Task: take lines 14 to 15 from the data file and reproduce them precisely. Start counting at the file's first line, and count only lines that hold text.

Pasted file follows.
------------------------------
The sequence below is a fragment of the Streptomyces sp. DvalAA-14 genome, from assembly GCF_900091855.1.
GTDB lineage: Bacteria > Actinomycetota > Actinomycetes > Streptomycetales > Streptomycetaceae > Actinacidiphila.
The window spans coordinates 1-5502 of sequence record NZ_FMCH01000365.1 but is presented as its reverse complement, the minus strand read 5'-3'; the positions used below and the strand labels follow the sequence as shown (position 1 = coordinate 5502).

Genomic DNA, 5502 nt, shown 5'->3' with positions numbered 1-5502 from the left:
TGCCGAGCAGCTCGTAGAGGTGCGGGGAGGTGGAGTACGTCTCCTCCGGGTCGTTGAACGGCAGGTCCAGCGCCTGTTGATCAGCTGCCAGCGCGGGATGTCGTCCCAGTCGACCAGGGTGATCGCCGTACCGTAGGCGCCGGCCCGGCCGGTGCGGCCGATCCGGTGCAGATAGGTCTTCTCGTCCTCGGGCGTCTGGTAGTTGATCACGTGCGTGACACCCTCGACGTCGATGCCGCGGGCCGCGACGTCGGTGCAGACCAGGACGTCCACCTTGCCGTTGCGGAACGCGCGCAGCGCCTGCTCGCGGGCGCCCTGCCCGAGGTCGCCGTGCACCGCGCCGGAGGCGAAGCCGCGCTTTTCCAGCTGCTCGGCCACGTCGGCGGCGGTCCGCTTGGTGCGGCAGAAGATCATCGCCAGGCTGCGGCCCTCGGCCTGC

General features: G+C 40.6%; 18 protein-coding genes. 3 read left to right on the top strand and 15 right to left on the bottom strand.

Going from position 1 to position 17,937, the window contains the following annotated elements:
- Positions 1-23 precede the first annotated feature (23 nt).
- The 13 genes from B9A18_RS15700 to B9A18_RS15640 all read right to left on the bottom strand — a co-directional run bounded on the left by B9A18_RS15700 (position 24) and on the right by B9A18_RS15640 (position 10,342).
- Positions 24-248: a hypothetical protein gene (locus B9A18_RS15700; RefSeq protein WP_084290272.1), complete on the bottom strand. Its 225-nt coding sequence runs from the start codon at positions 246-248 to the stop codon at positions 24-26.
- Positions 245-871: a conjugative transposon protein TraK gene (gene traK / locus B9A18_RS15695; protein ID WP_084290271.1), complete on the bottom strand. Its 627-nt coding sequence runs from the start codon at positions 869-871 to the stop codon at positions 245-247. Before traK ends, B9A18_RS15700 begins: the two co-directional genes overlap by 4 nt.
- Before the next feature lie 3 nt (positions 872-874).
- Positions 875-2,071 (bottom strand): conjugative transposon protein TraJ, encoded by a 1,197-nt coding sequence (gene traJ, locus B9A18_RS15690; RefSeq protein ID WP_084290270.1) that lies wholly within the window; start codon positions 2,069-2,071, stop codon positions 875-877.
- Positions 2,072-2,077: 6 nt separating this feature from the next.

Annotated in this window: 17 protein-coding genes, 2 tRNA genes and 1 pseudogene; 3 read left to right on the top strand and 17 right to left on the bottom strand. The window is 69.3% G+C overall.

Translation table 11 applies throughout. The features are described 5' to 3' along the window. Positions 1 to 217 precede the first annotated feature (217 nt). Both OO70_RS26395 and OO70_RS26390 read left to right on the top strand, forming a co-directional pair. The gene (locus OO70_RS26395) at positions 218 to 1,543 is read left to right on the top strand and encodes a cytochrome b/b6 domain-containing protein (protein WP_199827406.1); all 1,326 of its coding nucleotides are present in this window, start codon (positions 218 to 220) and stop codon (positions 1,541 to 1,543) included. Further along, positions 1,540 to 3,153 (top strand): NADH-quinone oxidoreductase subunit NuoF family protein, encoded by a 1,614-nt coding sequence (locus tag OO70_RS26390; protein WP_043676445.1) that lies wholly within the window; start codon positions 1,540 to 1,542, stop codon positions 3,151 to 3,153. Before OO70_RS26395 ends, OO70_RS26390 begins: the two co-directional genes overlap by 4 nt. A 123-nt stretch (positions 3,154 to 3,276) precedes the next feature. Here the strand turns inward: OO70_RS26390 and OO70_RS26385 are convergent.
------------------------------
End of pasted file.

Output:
- Positions 2,072-2,077: 6 nt separating this feature from the next.

Annotated in this window: 17 protein-coding genes, 2 tRNA genes and 1 pseudogene; 3 read left to right on the top strand and 17 right to left on the bottom strand. The window is 69.3% G+C overall.